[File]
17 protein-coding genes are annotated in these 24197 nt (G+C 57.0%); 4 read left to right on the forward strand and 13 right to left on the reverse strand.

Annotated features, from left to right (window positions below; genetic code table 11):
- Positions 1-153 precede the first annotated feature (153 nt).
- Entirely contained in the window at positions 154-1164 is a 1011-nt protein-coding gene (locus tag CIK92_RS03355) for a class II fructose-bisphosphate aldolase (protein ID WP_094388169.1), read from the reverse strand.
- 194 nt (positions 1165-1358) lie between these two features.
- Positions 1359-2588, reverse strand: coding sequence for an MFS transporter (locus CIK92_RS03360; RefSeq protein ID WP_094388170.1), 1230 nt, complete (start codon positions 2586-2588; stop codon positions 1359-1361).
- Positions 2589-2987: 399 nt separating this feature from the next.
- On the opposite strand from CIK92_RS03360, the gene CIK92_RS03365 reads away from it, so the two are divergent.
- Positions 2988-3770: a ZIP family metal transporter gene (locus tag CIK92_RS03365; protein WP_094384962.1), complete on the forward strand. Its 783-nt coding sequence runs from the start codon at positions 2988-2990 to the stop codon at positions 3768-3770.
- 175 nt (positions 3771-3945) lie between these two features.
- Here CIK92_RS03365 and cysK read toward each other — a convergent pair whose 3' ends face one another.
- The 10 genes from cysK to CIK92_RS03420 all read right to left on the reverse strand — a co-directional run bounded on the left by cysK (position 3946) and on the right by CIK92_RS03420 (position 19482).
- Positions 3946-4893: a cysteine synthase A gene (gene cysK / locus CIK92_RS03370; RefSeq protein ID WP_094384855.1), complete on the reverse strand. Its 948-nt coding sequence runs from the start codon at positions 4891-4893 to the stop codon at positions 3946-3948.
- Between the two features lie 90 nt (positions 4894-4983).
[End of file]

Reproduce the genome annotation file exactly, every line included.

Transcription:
17 protein-coding genes are annotated in these 24197 nt (G+C 57.0%); 4 read left to right on the forward strand and 13 right to left on the reverse strand.

Annotated features, from left to right (window positions below; genetic code table 11):
- Positions 1-153 precede the first annotated feature (153 nt).
- Entirely contained in the window at positions 154-1164 is a 1011-nt protein-coding gene (locus tag CIK92_RS03355) for a class II fructose-bisphosphate aldolase (protein ID WP_094388169.1), read from the reverse strand.
- 194 nt (positions 1165-1358) lie between these two features.
- Positions 1359-2588, reverse strand: coding sequence for an MFS transporter (locus CIK92_RS03360; RefSeq protein ID WP_094388170.1), 1230 nt, complete (start codon positions 2586-2588; stop codon positions 1359-1361).
- Positions 2589-2987: 399 nt separating this feature from the next.
- On the opposite strand from CIK92_RS03360, the gene CIK92_RS03365 reads away from it, so the two are divergent.
- Positions 2988-3770: a ZIP family metal transporter gene (locus tag CIK92_RS03365; protein WP_094384962.1), complete on the forward strand. Its 783-nt coding sequence runs from the start codon at positions 2988-2990 to the stop codon at positions 3768-3770.
- 175 nt (positions 3771-3945) lie between these two features.
- Here CIK92_RS03365 and cysK read toward each other — a convergent pair whose 3' ends face one another.
- The 10 genes from cysK to CIK92_RS03420 all read right to left on the reverse strand — a co-directional run bounded on the left by cysK (position 3946) and on the right by CIK92_RS03420 (position 19482).
- Positions 3946-4893: a cysteine synthase A gene (gene cysK / locus CIK92_RS03370; RefSeq protein ID WP_094384855.1), complete on the reverse strand. Its 948-nt coding sequence runs from the start codon at positions 4891-4893 to the stop codon at positions 3946-3948.
- Between the two features lie 90 nt (positions 4894-4983).